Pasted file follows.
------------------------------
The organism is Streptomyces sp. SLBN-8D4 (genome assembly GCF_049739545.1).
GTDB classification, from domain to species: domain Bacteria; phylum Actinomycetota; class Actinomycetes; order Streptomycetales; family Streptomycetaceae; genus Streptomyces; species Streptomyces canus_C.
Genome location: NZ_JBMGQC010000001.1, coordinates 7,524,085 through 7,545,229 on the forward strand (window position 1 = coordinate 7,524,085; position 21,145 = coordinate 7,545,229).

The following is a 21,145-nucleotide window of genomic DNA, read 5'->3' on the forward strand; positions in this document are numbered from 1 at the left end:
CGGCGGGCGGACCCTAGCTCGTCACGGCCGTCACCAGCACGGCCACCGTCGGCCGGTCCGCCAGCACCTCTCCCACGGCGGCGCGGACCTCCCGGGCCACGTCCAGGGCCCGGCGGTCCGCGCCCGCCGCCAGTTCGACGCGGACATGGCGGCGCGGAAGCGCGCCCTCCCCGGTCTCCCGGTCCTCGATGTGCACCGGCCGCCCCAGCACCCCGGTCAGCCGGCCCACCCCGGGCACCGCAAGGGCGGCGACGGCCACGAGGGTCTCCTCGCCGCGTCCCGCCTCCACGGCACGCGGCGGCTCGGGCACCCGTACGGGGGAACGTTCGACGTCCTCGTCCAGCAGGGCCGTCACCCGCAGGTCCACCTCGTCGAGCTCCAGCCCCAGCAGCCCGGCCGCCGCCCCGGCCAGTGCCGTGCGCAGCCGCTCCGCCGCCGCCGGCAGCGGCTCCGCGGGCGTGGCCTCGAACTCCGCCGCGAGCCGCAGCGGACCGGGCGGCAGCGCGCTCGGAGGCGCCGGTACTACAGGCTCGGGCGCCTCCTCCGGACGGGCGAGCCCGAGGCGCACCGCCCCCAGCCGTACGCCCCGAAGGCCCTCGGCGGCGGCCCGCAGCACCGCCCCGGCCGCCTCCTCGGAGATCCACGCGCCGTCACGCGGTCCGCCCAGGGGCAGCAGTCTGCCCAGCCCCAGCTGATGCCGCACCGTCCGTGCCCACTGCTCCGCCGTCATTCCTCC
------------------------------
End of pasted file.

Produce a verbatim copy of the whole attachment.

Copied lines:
The organism is Streptomyces sp. SLBN-8D4 (genome assembly GCF_049739545.1).
GTDB classification, from domain to species: domain Bacteria; phylum Actinomycetota; class Actinomycetes; order Streptomycetales; family Streptomycetaceae; genus Streptomyces; species Streptomyces canus_C.
Genome location: NZ_JBMGQC010000001.1, coordinates 7,524,085 through 7,545,229 on the forward strand (window position 1 = coordinate 7,524,085; position 21,145 = coordinate 7,545,229).

The following is a 21,145-nucleotide window of genomic DNA, read 5'->3' on the forward strand; positions in this document are numbered from 1 at the left end:
CGGCGGGCGGACCCTAGCTCGTCACGGCCGTCACCAGCACGGCCACCGTCGGCCGGTCCGCCAGCACCTCTCCCACGGCGGCGCGGACCTCCCGGGCCACGTCCAGGGCCCGGCGGTCCGCGCCCGCCGCCAGTTCGACGCGGACATGGCGGCGCGGAAGCGCGCCCTCCCCGGTCTCCCGGTCCTCGATGTGCACCGGCCGCCCCAGCACCCCGGTCAGCCGGCCCACCCCGGGCACCGCAAGGGCGGCGACGGCCACGAGGGTCTCCTCGCCGCGTCCCGCCTCCACGGCACGCGGCGGCTCGGGCACCCGTACGGGGGAACGTTCGACGTCCTCGTCCAGCAGGGCCGTCACCCGCAGGTCCACCTCGTCGAGCTCCAGCCCCAGCAGCCCGGCCGCCGCCCCGGCCAGTGCCGTGCGCAGCCGCTCCGCCGCCGCCGGCAGCGGCTCCGCGGGCGTGGCCTCGAACTCCGCCGCGAGCCGCAGCGGACCGGGCGGCAGCGCGCTCGGAGGCGCCGGTACTACAGGCTCGGGCGCCTCCTCCGGACGGGCGAGCCCGAGGCGCACCGCCCCCAGCCGTACGCCCCGAAGGCCCTCGGCGGCGGCCCGCAGCACCGCCCCGGCCGCCTCCTCGGAGATCCACGCGCCGTCACGCGGTCCGCCCAGGGGCAGCAGTCTGCCCAGCCCCAGCTGATGCCGCACCGTCCGTGCCCACTGCTCCGCCGTCATTCCTCC